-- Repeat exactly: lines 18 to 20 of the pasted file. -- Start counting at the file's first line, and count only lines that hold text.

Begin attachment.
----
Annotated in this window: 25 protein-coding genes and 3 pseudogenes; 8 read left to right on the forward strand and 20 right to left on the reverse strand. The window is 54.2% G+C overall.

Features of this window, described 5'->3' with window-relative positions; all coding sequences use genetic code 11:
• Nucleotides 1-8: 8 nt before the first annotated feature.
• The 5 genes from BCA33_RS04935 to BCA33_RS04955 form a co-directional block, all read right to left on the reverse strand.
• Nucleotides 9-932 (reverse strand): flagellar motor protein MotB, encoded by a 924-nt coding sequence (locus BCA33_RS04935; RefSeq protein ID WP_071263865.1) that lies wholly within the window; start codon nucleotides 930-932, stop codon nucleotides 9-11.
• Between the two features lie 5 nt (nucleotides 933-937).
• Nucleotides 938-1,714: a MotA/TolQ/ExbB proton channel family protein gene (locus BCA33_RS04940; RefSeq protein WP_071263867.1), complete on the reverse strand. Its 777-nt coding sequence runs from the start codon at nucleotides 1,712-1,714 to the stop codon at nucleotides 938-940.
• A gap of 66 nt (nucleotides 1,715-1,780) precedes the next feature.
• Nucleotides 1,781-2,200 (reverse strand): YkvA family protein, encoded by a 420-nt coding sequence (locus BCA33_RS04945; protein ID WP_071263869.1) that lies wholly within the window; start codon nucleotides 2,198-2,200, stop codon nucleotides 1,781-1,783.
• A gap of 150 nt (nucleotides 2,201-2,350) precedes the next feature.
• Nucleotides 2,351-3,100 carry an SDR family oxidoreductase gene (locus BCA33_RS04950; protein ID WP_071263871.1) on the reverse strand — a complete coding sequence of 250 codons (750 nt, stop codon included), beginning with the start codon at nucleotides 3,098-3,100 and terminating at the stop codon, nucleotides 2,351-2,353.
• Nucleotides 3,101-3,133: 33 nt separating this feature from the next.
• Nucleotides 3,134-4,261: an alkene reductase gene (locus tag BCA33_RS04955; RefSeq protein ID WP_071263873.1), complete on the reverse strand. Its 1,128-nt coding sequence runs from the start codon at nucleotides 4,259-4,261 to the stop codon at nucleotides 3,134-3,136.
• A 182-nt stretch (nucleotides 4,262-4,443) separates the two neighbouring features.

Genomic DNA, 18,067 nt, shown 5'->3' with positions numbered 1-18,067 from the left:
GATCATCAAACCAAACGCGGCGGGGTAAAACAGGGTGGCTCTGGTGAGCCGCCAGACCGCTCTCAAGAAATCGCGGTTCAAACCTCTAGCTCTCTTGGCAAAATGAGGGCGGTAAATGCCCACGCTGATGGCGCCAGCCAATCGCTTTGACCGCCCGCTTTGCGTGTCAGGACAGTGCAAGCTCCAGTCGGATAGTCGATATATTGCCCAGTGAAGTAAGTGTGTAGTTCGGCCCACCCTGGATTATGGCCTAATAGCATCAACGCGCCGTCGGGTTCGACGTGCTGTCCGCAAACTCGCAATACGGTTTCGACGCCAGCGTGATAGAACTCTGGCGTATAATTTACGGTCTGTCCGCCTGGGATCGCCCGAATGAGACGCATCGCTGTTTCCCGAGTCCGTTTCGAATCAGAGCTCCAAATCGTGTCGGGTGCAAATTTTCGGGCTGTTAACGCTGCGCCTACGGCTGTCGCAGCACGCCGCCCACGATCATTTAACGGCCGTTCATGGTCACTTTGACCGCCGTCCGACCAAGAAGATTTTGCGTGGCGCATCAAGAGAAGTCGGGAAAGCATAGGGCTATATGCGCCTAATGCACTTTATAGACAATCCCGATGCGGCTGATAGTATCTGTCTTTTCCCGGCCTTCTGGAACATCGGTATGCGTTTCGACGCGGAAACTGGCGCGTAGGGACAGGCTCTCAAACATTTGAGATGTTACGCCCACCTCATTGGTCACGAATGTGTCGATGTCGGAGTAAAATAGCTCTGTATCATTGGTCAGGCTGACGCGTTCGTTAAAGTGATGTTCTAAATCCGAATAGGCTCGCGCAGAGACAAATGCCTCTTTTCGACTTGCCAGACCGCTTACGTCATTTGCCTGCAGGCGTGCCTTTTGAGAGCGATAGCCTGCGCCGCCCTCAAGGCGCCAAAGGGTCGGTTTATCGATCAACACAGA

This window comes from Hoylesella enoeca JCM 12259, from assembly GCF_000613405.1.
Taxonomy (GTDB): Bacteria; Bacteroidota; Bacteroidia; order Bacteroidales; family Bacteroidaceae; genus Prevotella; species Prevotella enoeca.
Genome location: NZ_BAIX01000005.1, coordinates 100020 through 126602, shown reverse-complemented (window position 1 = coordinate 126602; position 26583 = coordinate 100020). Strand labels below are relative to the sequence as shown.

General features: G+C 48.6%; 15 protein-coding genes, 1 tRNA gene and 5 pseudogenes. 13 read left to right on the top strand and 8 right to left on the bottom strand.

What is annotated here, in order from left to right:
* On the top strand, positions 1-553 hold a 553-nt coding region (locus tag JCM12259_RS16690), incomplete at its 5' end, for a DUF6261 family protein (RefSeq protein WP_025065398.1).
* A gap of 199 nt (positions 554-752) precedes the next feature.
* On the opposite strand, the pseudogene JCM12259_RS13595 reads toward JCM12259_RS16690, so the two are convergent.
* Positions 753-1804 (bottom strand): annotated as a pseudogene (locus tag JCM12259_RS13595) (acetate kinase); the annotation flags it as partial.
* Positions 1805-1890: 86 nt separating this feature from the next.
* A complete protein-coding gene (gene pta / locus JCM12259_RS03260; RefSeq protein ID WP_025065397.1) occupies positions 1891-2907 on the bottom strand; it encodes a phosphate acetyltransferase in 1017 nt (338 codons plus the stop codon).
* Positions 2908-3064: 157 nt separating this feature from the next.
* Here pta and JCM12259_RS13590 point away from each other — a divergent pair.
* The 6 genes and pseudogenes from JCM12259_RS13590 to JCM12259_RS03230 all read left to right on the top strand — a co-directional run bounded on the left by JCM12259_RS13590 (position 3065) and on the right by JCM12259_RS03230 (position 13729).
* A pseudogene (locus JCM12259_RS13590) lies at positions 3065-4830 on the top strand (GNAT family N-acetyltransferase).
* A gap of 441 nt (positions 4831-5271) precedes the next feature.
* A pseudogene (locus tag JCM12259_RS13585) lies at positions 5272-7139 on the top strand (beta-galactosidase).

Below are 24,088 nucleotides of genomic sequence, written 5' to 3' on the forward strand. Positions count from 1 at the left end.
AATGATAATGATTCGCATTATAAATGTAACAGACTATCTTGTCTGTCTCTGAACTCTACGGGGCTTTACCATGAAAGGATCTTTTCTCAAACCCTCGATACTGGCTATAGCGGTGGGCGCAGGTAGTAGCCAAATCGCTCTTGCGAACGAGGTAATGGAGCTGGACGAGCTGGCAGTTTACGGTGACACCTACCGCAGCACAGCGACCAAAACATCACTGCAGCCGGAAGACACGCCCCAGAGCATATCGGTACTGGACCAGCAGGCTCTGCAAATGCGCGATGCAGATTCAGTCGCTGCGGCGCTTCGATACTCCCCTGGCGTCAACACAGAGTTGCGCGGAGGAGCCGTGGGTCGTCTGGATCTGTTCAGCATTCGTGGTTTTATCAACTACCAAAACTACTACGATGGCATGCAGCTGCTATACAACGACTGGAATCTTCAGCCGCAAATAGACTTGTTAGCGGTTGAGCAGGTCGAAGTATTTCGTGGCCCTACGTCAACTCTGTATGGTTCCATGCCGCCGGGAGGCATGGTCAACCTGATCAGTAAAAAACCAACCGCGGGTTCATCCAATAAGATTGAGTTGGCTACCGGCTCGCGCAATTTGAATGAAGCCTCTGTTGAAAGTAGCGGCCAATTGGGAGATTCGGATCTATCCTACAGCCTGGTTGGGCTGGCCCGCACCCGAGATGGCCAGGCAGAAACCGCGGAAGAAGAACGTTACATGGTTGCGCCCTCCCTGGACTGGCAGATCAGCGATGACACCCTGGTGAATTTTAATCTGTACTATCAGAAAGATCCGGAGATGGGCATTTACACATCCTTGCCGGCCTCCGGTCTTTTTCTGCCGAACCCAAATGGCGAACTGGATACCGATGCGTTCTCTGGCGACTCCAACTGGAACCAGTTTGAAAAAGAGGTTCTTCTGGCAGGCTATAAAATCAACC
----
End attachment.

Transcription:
Taxonomy (GTDB): Bacteria; Bacteroidota; Bacteroidia; order Bacteroidales; family Bacteroidaceae; genus Prevotella; species Prevotella enoeca.
Genome location: NZ_BAIX01000005.1, coordinates 100020 through 126602, shown reverse-complemented (window position 1 = coordinate 126602; position 26583 = coordinate 100020). Strand labels below are relative to the sequence as shown.

General features: G+C 48.6%; 15 protein-coding genes, 1 tRNA gene and 5 pseudogenes. 13 read left to right on the top strand and 8 right to left on the bottom strand.